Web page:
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Infinite Speed/Reactions, GER and actions taken outside spacetime

Your opinion on 'Infinite Speed' feats (see OP for choice description)

  • Valid (interpretation 1)

  • Only for beyond time, not space (option 2)

  • No such thing (option 3)

  • Doesn't matter if location is normal spacetime (option 4)

  • Other (please specify in comments)


Results are only viewable after voting.

QuestionBox

my name and game the same
I have heard conflicting opinions so I would like to get a definitive answer on this.

Inspired by reading thread and recent discussions on the topic on various threads. There seems to be confusion over this even among the senior posters.

The question: Feats/actions performed where spacetime doesn't exist. Is there a definitive way to interpret them?

The various stances I've seen from posters on the forum:

1. Action was taken where space and time do not exist therefore this confers infinite speed/reactions on the character. (the most common interpretation)

2. Infinite speed is possible but only if the character takes action in a place where time does not exist, only space. It is not applicable if space doesn't exist. I believe this was the answer given in a previous thread on this topic by posters Ampchu and Tacocat (can't seem to find the thread). I had thought this was the consensus on this issue but apparently not.

3. There is no such thing as infinite speed, it is a lolfiction nonsense concept and not valid as per science.

4. Speed is distance/time, an action taken when timespace don't exist is different from actions taken inside the timestream where time flows and space exists thus those feats are not valid.

5. Case by case because...reasons.

'Question time' by Questionbox
1. Is there such a thing as 'infinite speed/reactions' for the purpose of VS debates? If yes, what is the exact requirement to fulfill to gain such speed/reactions?
2. GER is widely cited as an example of infinite speed/reactions using interpretation 1. However, I haven't seen this used for any other characters who have similar feats. I read on the DBS discussion thread earlier that GER was a "special" case thus it is only applicable for him. I would like to know what exactly makes it different from other feats and the special criteria. If some character fulfills this criteria, can it be interpreted as them having infinite speed/reactions?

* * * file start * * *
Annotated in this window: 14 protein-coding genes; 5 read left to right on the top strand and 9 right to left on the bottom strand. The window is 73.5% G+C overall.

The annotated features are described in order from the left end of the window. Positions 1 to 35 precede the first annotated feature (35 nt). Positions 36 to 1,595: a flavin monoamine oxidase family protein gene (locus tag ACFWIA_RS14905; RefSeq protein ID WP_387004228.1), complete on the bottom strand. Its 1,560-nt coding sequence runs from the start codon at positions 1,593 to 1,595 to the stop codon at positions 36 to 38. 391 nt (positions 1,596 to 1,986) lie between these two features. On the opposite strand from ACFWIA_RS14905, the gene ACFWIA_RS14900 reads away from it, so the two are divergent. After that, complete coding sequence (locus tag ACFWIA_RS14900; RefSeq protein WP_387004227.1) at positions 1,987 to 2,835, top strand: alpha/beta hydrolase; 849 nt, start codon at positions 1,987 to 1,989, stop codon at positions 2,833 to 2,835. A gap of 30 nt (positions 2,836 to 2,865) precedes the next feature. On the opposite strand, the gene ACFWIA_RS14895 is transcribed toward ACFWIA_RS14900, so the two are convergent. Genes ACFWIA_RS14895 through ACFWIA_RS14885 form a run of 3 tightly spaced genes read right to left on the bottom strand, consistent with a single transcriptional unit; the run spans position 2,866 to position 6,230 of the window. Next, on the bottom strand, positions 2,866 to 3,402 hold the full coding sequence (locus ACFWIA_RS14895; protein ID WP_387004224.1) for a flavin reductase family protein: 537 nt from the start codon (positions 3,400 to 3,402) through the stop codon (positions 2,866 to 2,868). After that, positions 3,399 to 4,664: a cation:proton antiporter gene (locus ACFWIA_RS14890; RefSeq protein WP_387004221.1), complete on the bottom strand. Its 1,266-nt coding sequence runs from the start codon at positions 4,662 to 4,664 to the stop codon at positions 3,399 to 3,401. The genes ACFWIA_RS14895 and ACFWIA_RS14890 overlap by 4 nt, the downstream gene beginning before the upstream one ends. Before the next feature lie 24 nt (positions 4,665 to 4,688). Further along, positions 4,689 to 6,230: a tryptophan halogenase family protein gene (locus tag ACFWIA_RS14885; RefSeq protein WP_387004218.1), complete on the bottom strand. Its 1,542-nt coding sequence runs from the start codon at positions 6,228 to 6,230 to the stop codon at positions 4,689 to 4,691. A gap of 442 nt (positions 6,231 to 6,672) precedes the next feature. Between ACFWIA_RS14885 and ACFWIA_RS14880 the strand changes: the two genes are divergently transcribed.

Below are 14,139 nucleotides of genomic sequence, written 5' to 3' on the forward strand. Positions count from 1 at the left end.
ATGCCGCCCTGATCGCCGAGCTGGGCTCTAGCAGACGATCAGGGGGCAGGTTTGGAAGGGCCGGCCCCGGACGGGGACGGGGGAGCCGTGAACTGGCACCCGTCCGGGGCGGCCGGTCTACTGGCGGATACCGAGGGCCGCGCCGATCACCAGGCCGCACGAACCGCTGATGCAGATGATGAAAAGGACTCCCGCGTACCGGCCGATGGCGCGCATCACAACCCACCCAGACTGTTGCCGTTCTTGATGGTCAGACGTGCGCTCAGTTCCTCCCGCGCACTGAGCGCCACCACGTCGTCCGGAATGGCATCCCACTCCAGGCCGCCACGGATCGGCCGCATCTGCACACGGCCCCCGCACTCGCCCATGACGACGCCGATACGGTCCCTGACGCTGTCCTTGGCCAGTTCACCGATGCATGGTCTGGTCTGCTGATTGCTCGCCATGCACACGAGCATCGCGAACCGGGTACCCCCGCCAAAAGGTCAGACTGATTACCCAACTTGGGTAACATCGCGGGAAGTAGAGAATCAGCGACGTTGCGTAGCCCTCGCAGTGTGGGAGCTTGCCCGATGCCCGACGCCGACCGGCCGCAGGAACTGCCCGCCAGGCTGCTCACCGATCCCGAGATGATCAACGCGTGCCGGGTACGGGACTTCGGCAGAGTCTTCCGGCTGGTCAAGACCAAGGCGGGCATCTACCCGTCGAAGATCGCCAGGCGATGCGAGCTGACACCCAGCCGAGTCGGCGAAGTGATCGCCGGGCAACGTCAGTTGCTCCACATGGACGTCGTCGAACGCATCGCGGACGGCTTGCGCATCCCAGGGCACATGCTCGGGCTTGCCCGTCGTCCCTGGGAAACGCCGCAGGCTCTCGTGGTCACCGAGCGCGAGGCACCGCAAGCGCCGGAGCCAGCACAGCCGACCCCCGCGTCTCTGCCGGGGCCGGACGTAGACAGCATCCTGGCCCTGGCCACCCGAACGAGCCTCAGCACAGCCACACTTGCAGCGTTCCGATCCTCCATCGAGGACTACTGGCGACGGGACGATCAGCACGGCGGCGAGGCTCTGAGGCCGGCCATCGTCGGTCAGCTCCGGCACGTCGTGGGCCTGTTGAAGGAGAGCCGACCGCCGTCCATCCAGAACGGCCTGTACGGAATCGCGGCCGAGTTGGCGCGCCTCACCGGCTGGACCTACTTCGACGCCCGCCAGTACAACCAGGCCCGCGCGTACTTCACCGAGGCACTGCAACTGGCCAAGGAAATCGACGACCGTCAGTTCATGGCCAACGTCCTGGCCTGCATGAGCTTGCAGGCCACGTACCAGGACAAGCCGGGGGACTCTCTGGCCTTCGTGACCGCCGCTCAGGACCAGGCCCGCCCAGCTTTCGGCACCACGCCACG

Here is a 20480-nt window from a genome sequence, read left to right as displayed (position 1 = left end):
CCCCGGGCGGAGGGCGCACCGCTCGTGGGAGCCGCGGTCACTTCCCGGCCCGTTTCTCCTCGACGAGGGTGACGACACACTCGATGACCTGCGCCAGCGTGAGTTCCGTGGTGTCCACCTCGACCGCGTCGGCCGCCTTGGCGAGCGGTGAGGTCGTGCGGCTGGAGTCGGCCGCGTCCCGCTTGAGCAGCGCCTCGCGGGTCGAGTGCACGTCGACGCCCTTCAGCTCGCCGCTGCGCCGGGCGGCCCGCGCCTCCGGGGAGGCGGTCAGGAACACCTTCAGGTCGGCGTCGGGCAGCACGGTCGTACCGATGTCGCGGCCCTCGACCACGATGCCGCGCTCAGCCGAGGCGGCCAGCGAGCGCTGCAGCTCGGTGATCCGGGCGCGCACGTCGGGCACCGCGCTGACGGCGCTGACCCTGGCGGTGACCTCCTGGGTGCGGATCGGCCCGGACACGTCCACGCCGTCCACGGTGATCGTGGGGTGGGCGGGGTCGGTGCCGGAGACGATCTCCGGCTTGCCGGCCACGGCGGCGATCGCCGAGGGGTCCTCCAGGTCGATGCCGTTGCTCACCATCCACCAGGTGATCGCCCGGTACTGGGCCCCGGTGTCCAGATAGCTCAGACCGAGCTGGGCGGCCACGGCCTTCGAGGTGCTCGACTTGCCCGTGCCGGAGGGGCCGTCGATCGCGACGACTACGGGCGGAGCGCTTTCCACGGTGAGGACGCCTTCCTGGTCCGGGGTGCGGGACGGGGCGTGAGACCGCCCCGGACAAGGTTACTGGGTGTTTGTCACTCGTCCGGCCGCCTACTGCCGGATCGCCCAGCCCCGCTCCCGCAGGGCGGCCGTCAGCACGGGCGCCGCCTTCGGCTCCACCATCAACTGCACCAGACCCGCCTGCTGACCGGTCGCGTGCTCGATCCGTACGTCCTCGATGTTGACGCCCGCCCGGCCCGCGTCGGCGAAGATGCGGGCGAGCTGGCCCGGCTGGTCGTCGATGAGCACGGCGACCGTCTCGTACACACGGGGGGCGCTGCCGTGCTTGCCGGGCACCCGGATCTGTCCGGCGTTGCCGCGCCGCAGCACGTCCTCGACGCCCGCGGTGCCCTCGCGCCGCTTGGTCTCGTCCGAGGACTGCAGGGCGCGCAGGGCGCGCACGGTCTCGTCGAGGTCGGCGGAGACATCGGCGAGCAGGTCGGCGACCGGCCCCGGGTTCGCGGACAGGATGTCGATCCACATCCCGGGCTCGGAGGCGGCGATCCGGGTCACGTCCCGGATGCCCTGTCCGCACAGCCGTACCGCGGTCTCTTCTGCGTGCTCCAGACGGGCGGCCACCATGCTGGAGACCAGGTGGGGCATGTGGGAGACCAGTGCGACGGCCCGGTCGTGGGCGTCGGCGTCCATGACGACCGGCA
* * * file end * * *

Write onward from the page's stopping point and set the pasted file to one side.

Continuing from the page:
3. How should characters who exist outside of time and space be treated when it comes to speed? Is speed an 'irrelevant' factor to them? What abilities would you say make speed irrelevant?
4. What about characters who cover infinite distances in finite amounts of time? Popular verses like Castlevania, SMT, TES apparently have characters who can do this.
5. What about moving in a 'legitimate' timestop (I believe one which is a 'true' timestop and not merely slowing time)? Can speed be derived from such feats?

These abilities and feats are rather common in fiction lately so a consensus on this will let many posters interpret such feats accordingly.
 
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Anomander Rake

Blaze of Glory
Three would exempt by default depending on what setting we're talking about. In hard science-fiction that adheres to the laws of physics it might apply but against settings that at best treat the laws of physics as an after thought not so much.

You have to find a middle ground usually between how much science you can apply to a setting, and how much you can't simply because it doesn't care about certain things.

Think five is the best, and we should judge each instance accordingly. There is a difference between being nonsensical, and being so tremendous that it is impossible to be quantified. The former would be like moving faster than the speed of dark. That would be filed under nonsensical, or resisting time-stop and time-travel for example.

Since there is no correlation there.

Something like killing concepts like distance and sound with your attacks is straight up reality warping, and achieves the effect of instantaneous attacks. Which, as already brought up in that thread, a lot of characters can dodge.